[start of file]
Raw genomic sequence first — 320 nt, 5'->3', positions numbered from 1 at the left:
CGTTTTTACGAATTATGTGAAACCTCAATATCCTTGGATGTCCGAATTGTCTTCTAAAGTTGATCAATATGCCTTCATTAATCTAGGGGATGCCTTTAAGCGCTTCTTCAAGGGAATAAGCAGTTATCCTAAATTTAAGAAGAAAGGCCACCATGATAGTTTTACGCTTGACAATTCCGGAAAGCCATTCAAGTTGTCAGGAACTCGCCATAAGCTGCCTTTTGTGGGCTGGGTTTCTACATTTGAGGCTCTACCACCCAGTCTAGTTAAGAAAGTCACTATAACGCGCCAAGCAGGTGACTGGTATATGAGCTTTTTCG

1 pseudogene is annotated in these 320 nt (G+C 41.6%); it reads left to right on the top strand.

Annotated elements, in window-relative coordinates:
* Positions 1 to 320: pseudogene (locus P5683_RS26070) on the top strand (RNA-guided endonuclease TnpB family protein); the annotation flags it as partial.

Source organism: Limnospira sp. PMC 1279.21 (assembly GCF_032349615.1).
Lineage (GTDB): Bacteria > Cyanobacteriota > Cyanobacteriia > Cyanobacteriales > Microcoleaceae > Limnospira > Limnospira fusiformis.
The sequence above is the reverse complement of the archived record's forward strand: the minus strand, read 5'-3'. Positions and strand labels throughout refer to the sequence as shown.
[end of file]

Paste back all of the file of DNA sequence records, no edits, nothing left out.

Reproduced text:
Raw genomic sequence first — 320 nt, 5'->3', positions numbered from 1 at the left:
CGTTTTTACGAATTATGTGAAACCTCAATATCCTTGGATGTCCGAATTGTCTTCTAAAGTTGATCAATATGCCTTCATTAATCTAGGGGATGCCTTTAAGCGCTTCTTCAAGGGAATAAGCAGTTATCCTAAATTTAAGAAGAAAGGCCACCATGATAGTTTTACGCTTGACAATTCCGGAAAGCCATTCAAGTTGTCAGGAACTCGCCATAAGCTGCCTTTTGTGGGCTGGGTTTCTACATTTGAGGCTCTACCACCCAGTCTAGTTAAGAAAGTCACTATAACGCGCCAAGCAGGTGACTGGTATATGAGCTTTTTCG

1 pseudogene is annotated in these 320 nt (G+C 41.6%); it reads left to right on the top strand.

Annotated elements, in window-relative coordinates:
* Positions 1 to 320: pseudogene (locus P5683_RS26070) on the top strand (RNA-guided endonuclease TnpB family protein); the annotation flags it as partial.

Source organism: Limnospira sp. PMC 1279.21 (assembly GCF_032349615.1).
Lineage (GTDB): Bacteria > Cyanobacteriota > Cyanobacteriia > Cyanobacteriales > Microcoleaceae > Limnospira > Limnospira fusiformis.
The sequence above is the reverse complement of the archived record's forward strand: the minus strand, read 5'-3'. Positions and strand labels throughout refer to the sequence as shown.